As the spa and leisure industries continue to thrive, a greater variety of day spas and resorts are emerging. Knowing what is offered by each can be confusing, for both newcomers and spa-veterans alike, particularly as some spa categories can be used interchangeably.
Our A-Z glossary of different spa types below should help make things clearer, but if you’re still confused about which spa type may serve your needs best, please do not hesitate to contact us.
Spa types defined: A-Z
Originating in India, Ayurveda - meaning ‘the knowledge for long life’ in Sanskrit - is the oldest known health practice in the world and the focus of spas with the same name. The treatments aim to boost immunity and prevent disease, delay ageing and promote overall wellbeing. All Ayurvedic treatments are prescriptive. A consultation with a specialised physician will determine the unique needs of your skin and body. Daily yoga and meditation classes are often included as part of packages at Ayurvedic spas.
Ayurveda spas are ideal for stressed and tired individuals looking to rekindle their mind, body and spirit.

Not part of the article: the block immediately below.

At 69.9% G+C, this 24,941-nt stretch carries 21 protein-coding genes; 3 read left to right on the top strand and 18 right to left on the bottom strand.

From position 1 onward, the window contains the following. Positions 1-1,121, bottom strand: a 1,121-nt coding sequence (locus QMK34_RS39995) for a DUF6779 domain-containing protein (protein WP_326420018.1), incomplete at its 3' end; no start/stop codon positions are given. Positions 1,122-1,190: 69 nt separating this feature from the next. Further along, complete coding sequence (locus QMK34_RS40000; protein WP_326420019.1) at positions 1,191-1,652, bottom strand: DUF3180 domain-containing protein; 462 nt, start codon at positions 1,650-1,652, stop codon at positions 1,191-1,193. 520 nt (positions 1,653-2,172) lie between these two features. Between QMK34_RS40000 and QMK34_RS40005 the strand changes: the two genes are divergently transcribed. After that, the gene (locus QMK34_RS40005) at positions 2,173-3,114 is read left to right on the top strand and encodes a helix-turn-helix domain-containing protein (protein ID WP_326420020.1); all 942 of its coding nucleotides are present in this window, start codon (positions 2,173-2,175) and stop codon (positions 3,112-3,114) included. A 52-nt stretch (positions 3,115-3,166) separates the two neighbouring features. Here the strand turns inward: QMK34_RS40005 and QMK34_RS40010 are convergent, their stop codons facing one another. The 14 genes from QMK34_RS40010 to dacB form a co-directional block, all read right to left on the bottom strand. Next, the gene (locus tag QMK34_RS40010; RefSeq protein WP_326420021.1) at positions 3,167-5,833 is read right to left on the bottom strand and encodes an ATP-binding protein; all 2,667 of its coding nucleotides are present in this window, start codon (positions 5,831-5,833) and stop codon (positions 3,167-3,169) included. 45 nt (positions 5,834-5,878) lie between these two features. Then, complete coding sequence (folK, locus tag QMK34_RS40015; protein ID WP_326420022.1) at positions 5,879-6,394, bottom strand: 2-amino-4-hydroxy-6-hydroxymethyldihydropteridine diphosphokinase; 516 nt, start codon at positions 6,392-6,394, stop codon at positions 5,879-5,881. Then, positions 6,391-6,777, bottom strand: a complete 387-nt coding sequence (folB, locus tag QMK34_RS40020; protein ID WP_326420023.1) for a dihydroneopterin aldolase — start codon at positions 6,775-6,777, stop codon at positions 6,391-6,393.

Always check the website of Ayurvedic spas of interest to confirm inclusions and facilities.
Bootcamp spas offer the treatments one would expect at a traditional spa (massages, facials, manicure etc.), in addition to vigorous workout classes and educational talks, which aim to help participants learn how to make better lifestyle choices for improved health. Many bootcamps are weight-loss or detox-focused, promising inch-loss and improved vitality at the end of their two-night to one-week durations. Guests will feel rejuvenated thanks to nutritional - and delicious - meals, fun team games, and well-earned post-workout pampering.
Some bootcamps demand higher fitness levels than others - always check official resort websites to determine whether you’re up for the challenge.
Inclusions vary between bootcamp spa packages - always check individual listings.
Club spas are day spas located within a larger gym or health club. Adjoining fitness and health facilities at club spas are often exclusive to those paying a monthly, or annual, membership fee (though day passes are available at certain times, in order to encourage new sign-ups). Clubs spas often feature a deluxe spa, fully equipped gym, a cafe, a relaxation lounge and/or bar, and occasionally a hair and/or beauty salon also (individual spa specifications vary).
Club spas are ideal for both fitness fanatics and less-active individuals seeking occasional pampering.